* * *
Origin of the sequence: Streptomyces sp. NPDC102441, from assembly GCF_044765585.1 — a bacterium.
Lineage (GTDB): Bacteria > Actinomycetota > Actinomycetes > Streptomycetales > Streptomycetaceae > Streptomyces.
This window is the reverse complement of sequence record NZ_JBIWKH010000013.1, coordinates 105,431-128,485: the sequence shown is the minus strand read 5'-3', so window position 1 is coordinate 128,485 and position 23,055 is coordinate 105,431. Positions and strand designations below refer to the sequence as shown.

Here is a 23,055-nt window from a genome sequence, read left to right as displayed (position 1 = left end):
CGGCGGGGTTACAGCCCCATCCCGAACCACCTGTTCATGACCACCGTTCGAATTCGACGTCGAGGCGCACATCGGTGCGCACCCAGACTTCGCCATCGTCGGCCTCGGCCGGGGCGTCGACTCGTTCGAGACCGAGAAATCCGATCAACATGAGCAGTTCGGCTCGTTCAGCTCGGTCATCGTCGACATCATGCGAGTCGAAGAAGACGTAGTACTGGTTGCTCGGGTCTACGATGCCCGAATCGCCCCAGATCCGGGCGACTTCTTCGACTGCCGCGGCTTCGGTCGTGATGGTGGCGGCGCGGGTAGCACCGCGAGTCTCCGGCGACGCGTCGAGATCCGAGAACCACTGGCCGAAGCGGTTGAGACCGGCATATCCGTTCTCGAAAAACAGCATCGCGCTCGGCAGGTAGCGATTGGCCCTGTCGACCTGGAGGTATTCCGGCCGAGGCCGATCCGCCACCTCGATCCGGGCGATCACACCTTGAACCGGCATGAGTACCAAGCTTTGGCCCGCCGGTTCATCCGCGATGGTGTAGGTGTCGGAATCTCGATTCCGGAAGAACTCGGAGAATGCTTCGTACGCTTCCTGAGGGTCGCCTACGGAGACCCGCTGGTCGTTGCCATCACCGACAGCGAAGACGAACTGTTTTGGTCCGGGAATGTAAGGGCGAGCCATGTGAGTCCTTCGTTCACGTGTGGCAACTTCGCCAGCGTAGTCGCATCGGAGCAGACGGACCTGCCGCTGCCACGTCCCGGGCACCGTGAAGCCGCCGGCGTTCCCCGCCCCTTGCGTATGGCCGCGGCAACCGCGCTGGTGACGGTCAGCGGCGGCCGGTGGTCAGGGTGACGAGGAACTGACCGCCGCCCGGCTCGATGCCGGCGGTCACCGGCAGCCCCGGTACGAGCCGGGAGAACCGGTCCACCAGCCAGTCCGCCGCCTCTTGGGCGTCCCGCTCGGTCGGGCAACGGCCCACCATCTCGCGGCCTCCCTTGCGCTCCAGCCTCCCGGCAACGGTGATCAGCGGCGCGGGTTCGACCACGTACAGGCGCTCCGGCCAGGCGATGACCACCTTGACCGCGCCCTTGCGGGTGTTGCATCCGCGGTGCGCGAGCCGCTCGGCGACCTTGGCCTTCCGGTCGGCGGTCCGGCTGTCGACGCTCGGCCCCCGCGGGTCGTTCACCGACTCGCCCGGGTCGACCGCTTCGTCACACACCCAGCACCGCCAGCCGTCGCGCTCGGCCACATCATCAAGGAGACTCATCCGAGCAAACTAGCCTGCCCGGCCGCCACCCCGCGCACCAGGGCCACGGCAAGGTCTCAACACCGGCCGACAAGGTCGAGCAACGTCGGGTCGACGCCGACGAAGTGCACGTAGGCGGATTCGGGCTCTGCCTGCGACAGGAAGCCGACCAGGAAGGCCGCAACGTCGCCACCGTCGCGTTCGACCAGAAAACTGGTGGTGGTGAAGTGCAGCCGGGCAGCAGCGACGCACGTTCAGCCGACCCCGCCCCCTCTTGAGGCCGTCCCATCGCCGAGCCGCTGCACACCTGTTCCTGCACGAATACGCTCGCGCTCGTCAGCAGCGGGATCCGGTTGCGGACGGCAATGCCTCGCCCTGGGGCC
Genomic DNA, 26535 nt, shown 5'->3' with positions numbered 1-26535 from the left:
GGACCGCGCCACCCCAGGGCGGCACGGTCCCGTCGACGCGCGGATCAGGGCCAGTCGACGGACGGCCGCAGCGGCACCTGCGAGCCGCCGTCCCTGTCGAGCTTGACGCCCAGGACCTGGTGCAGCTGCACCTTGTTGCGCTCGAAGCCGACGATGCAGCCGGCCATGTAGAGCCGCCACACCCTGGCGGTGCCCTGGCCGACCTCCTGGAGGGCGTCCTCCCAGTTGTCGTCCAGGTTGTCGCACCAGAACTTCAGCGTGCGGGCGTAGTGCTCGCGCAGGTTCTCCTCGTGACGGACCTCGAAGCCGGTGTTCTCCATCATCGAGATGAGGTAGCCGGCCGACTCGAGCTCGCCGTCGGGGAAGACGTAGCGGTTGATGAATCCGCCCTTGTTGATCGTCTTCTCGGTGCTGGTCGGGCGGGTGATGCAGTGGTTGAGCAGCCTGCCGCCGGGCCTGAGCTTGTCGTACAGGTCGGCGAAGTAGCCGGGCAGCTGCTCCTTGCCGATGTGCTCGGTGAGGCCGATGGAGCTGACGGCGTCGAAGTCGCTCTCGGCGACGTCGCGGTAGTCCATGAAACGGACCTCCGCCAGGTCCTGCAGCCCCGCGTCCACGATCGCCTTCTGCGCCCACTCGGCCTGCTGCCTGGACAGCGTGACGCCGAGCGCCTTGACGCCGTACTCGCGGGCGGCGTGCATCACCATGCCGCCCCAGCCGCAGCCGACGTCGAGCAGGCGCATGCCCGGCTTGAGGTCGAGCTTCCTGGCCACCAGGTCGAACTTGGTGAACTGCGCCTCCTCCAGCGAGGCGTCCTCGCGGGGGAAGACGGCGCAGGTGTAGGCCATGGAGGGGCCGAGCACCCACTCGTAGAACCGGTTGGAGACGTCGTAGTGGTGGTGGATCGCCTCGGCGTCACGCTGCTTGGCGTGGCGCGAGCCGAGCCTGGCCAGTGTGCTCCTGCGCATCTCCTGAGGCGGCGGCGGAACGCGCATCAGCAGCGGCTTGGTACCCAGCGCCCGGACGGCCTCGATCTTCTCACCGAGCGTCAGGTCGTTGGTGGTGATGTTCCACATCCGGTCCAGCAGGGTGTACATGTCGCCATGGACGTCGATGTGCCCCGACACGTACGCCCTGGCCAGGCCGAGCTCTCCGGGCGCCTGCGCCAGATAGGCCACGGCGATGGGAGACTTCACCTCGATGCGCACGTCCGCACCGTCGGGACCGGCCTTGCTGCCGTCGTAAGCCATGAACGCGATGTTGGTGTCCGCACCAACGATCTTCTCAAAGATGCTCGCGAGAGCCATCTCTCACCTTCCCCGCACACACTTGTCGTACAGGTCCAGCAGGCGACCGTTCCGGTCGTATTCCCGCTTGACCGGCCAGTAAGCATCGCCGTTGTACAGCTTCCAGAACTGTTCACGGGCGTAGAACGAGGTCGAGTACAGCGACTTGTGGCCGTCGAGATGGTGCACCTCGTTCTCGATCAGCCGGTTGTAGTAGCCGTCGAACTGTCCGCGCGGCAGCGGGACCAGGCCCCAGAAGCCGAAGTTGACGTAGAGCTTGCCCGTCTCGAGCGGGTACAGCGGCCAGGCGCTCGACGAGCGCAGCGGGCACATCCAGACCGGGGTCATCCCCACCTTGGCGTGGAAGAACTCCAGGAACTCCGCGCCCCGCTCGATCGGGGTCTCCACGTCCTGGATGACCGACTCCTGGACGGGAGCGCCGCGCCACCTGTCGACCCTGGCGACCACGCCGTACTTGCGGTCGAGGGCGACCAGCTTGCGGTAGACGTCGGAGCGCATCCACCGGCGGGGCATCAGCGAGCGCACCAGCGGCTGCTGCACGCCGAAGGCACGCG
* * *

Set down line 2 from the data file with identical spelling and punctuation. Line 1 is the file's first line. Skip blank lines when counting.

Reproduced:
Lineage (GTDB): Bacteria > Actinomycetota > Actinomycetes > Streptomycetales > Streptomycetaceae > Streptomyces.